> got them at school. And we said, that’s another great idea.


> Then some of our top elected officials said it doesn’t

> matter what we do in private as long as we do our jobs.

> And agreeing with them, we said it doesn’t matter to me

> what anyone, including the President, does in private as

> long as I have a job and the economy is good.


> And then someone said let’s print magazines with pictures of

> nude women and call it wholesome, down-to-earth appreciation

> for the beauty of the female body. And we said we have no

> problem with that.

> And someone else took that appreciation a step further

> and published pictures of nude children and then stepped

> further still by making them available on the internet.

> And we said they’re entitled to there [sic] free speech.


> And the entertainment industry said, let’s make TV shows

> And movies that promote profanity, violence, and illicit sex.

> And let’s record music that encourages rape, drugs, murder,

> suicide, and satanic themes. And we said it’s just

> entertainment, it has no adverse effect, and nobody takes

> it seriously anyway, so go right ahead.


> Now we’re asking ourselves why our children have no

> conscience, why they don’t know right from wrong, and

> why it doesn’t bother them to kill strangers, their

> classmates, and themselves. Probably, if we think about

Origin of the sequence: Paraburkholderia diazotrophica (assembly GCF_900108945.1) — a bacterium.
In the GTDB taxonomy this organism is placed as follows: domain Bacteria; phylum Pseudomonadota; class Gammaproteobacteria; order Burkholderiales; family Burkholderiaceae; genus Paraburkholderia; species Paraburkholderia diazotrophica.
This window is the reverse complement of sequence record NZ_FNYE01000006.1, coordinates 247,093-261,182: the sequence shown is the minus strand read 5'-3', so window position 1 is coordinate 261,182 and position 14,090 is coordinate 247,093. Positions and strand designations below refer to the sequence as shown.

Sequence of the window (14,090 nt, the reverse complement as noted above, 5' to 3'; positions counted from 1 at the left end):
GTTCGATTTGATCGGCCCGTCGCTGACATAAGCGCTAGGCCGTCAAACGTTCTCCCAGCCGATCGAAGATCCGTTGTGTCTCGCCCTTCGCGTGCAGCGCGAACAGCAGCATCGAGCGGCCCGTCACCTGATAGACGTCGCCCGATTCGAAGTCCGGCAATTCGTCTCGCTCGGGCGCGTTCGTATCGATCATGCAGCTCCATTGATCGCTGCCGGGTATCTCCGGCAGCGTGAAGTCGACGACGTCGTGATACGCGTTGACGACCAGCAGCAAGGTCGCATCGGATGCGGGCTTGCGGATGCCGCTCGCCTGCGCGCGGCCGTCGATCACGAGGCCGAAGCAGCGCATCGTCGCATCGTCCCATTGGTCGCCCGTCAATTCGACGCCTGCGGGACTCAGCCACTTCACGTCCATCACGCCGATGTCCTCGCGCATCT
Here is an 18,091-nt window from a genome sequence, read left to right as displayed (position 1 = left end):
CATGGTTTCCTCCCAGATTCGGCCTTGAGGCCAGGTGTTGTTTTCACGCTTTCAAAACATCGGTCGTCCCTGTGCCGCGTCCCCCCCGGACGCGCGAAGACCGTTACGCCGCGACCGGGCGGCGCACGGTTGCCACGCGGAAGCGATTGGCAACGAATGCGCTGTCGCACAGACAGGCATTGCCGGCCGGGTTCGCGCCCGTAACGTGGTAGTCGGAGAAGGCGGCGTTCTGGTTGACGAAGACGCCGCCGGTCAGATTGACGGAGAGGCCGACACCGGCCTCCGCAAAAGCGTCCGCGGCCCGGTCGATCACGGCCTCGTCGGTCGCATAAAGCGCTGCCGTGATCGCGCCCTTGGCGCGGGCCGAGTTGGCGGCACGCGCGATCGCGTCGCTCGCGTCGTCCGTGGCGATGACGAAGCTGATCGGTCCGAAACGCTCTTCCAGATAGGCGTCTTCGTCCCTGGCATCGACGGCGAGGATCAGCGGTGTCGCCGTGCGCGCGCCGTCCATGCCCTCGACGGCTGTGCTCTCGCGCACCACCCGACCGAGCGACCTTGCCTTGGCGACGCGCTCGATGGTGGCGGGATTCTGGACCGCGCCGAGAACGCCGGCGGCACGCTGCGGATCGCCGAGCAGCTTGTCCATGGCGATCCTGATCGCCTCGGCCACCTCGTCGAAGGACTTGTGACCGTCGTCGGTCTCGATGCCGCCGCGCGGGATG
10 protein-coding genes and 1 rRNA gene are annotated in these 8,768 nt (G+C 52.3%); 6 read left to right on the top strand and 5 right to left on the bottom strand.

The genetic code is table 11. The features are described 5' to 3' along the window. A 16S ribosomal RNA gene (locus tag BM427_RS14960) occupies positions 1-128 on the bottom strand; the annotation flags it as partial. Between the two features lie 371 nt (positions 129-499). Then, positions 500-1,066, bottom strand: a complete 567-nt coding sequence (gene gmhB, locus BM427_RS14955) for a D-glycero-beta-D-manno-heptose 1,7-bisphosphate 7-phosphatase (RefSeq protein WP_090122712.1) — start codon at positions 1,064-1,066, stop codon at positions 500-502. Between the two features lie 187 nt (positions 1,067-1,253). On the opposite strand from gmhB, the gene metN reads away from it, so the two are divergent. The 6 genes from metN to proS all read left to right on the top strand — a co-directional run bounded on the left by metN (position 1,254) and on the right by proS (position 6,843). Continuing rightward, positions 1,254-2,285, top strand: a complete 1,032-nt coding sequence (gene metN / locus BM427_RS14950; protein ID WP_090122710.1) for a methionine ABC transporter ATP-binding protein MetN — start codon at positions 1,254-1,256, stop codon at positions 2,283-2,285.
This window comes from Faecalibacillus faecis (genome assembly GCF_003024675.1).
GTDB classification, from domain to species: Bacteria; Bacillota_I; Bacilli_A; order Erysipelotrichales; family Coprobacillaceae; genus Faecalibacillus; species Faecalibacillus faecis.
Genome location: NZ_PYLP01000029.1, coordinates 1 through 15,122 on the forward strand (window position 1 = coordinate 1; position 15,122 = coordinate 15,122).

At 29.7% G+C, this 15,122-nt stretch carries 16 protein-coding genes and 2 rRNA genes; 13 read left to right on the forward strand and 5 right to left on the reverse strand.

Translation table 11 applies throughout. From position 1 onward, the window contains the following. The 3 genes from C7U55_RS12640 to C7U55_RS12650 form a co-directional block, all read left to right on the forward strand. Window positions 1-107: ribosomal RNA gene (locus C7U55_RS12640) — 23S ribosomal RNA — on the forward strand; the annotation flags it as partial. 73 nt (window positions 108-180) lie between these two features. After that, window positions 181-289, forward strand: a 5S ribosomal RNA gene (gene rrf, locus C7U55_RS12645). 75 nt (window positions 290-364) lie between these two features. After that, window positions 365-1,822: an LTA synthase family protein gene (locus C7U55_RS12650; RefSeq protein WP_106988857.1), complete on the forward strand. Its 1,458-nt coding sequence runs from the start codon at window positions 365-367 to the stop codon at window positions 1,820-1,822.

> it long and hard enough, we can figure it out. I think it

> has a great deal to do with “WE REAP WHAT WE SOW.”


I fear that unquestioning acceptance of ignorant, religious nonsense at face value by politicians, journalists, school administrators, and other parents may have dire consequences for my child. As George W. Bush and his compassionate conservatives promote school vouchers and religious charities as “solutions” to this country’s dire educational and social needs there is all the more reason to question the negative influence of Bible-based hypocrisy in society today.


So with many thanks to Bill Schultz of Internet Infidels for his thoughtful contributions ( as well as the people behind,, and the other excellent resources quoted or referenced below, here is a response to the request for thought.


1. The “Prayers not Allowed in School” Argument


> …I think it started when Madeline Murray O’Hare complained she > didn’t want any prayer in our schools, and we said OK.

> Then someone said you better not read the Bible in school…

> the Bible that says thou shalt not kill, thou shalt not steal,

> and love your neighbor as yourself. And we said, OK.


Church-state separation stands as one of the foundations of our nation. Because of it, Americans enjoy unparalleled religious liberty and nurture one of the most vital religious communities in the world. Separation guarantees you the freedom to worship or not to worship as you choose. The rights of groups of students to gather in their own time for prayer at a public school has never been questioned, nor has the individual student’s freedom to pray at any given time during the school day.